The result, after several years, was the Luke Arm
Dean Kamen assembled an all-star team of mechanical engineers, electrical engineers, software engineers, and clinical researchers, and they got to work. For eight years, they put their heads together to come up with something pretty darn cool: the Luke Arm, which comes in three configurations -- depending on how much of his or her arm an amputee has lost -- and is powered by little motors to move and rotate flexibly at a bunch of different points including the shoulder, elbow, and wrist.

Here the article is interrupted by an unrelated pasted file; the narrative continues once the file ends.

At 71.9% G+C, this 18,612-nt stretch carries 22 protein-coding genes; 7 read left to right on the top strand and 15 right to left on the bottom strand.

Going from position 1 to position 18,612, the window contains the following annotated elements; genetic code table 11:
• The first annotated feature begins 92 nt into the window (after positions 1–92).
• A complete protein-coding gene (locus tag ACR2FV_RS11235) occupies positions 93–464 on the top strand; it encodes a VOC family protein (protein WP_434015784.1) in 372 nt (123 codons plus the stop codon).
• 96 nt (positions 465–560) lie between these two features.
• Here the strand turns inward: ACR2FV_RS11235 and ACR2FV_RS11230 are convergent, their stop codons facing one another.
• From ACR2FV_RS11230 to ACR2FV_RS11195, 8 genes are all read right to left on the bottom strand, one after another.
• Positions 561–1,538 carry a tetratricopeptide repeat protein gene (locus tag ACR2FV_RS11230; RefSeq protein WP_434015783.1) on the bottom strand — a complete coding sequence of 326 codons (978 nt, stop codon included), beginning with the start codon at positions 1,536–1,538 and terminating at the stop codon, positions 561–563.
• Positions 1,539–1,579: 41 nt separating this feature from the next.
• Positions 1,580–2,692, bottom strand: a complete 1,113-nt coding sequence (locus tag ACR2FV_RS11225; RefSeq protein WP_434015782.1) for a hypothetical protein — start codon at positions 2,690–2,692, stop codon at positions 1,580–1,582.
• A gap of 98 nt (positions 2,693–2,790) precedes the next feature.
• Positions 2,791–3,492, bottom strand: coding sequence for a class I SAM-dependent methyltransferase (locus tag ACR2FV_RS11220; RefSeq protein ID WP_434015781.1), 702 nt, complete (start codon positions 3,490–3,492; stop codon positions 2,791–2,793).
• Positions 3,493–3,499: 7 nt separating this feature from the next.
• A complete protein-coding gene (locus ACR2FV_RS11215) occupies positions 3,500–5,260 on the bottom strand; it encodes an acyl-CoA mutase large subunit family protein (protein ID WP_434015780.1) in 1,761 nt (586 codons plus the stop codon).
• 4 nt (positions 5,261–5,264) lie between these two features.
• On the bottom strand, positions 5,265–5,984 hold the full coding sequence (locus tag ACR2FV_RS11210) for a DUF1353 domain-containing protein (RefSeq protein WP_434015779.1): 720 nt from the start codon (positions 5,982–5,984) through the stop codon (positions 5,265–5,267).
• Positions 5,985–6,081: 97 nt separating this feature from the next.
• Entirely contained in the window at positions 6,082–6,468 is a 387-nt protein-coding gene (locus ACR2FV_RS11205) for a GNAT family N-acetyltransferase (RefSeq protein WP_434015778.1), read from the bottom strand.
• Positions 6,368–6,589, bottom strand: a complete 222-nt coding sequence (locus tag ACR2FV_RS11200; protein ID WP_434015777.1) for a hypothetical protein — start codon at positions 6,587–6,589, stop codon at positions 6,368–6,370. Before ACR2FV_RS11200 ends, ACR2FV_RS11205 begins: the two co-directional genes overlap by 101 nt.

Of course, the fingers also had to be really agile to make the grape scenario work without turning every casual snack into an impromptu jelly-making session. The team solved the puzzle by pre-programming the arm with different grip patterns that you'd use in regular life (think picking up a beer bottle versus holding a spoon to eat your cereal). By cycling through these grip options, the user can apply the appropriate amount of strength to various objects.